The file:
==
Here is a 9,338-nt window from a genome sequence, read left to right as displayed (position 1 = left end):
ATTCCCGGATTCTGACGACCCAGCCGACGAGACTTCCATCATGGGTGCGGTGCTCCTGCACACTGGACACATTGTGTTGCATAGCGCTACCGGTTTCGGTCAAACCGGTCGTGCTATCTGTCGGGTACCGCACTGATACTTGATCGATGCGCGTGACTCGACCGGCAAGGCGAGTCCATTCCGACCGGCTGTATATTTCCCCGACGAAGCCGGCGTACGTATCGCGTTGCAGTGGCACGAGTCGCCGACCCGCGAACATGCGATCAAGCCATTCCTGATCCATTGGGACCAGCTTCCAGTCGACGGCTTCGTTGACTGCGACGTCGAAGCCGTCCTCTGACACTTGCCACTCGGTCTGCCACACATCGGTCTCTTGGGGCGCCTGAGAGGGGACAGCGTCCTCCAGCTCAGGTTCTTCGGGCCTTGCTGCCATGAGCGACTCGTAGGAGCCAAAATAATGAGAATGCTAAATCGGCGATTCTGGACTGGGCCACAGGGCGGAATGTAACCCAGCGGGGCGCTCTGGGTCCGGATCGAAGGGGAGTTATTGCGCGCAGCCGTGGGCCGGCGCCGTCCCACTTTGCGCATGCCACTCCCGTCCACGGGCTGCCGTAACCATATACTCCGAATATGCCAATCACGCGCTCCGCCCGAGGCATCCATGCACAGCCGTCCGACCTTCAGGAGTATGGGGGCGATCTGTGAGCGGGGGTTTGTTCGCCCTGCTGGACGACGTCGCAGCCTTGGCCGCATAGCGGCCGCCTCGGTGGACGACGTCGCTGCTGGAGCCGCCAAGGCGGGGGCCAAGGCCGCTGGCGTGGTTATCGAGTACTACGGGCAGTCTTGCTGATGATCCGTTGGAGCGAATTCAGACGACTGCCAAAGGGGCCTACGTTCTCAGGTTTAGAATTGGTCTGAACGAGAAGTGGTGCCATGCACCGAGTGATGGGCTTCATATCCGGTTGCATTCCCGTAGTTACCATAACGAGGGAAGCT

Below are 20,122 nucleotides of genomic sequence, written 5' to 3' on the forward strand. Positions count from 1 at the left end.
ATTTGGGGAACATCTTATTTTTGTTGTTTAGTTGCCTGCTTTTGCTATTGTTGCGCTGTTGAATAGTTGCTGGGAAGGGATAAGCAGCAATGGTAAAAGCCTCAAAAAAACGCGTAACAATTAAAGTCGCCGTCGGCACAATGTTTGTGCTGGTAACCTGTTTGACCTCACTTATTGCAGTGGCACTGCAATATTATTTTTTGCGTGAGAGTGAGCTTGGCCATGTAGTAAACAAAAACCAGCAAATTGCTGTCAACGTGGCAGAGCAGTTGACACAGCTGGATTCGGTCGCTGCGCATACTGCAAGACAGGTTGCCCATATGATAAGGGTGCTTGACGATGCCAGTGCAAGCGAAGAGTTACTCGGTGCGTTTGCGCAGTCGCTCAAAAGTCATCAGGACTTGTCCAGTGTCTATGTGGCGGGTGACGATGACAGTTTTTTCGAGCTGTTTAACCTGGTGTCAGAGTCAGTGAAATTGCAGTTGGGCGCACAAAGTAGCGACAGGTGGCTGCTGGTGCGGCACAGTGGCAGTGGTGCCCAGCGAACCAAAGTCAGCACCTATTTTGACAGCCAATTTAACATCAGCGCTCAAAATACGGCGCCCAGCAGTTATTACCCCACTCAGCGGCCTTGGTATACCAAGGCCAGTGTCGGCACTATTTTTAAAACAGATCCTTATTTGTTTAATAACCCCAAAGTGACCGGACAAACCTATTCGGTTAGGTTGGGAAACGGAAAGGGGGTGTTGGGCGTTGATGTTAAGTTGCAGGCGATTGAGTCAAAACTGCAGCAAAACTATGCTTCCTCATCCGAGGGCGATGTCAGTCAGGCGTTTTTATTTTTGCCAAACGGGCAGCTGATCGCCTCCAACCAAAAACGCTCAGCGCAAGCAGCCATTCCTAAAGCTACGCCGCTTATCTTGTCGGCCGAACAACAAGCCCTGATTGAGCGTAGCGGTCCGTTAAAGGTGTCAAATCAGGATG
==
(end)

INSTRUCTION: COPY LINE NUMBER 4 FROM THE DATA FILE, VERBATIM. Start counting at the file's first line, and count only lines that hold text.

ATTTGGGGAACATCTTATTTTTGTTGTTTAGTTGCCTGCTTTTGCTATTGTTGCGCTGTTGAATAGTTGCTGGGAAGGGATAAGCAGCAATGGTAAAAGCCTCAAAAAAACGCGTAACAATTAAAGTCGCCGTCGGCACAATGTTTGTGCTGGTAACCTGTTTGACCTCACTTATTGCAGTGGCACTGCAATATTATTTTTTGCGTGAGAGTGAGCTTGGCCATGTAGTAAACAAAAACCAGCAAATTGCTGTCAACGTGGCAGAGCAGTTGACACAGCTGGATTCGGTCGCTGCGCATACTGCAAGACAGGTTGCCCATATGATAAGGGTGCTTGACGATGCCAGTGCAAGCGAAGAGTTACTCGGTGCGTTTGCGCAGTCGCTCAAAAGTCATCAGGACTTGTCCAGTGTCTATGTGGCGGGTGACGATGACAGTTTTTTCGAGCTGTTTAACCTGGTGTCAGAGTCAGTGAAATTGCAGTTGGGCGCACAAAGTAGCGACAGGTGGCTGCTGGTGCGGCACAGTGGCAGTGGTGCCCAGCGAACCAAAGTCAGCACCTATTTTGACAGCCAATTTAACATCAGCGCTCAAAATACGGCGCCCAGCAGTTATTACCCCACTCAGCGGCCTTGGTATACCAAGGCCAGTGTCGGCACTATTTTTAAAACAGATCCTTATTTGTTTAATAACCCCAAAGTGACCGGACAAACCTATTCGGTTAGGTTGGGAAACGGAAAGGGGGTGTTGGGCGTTGATGTTAAGTTGCAGGCGATTGAGTCAAAACTGCAGCAAAACTATGCTTCCTCATCCGAGGGCGATGTCAGTCAGGCGTTTTTATTTTTGCCAAACGGGCAGCTGATCGCCTCCAACCAAAAACGCTCAGCGCAAGCAGCCATTCCTAAAGCTACGCCGCTTATCTTGTCGGCCGAACAACAAGCCCTGATTGAGCGTAGCGGTCCGTTAAAGGTGTCAAATCAGGATG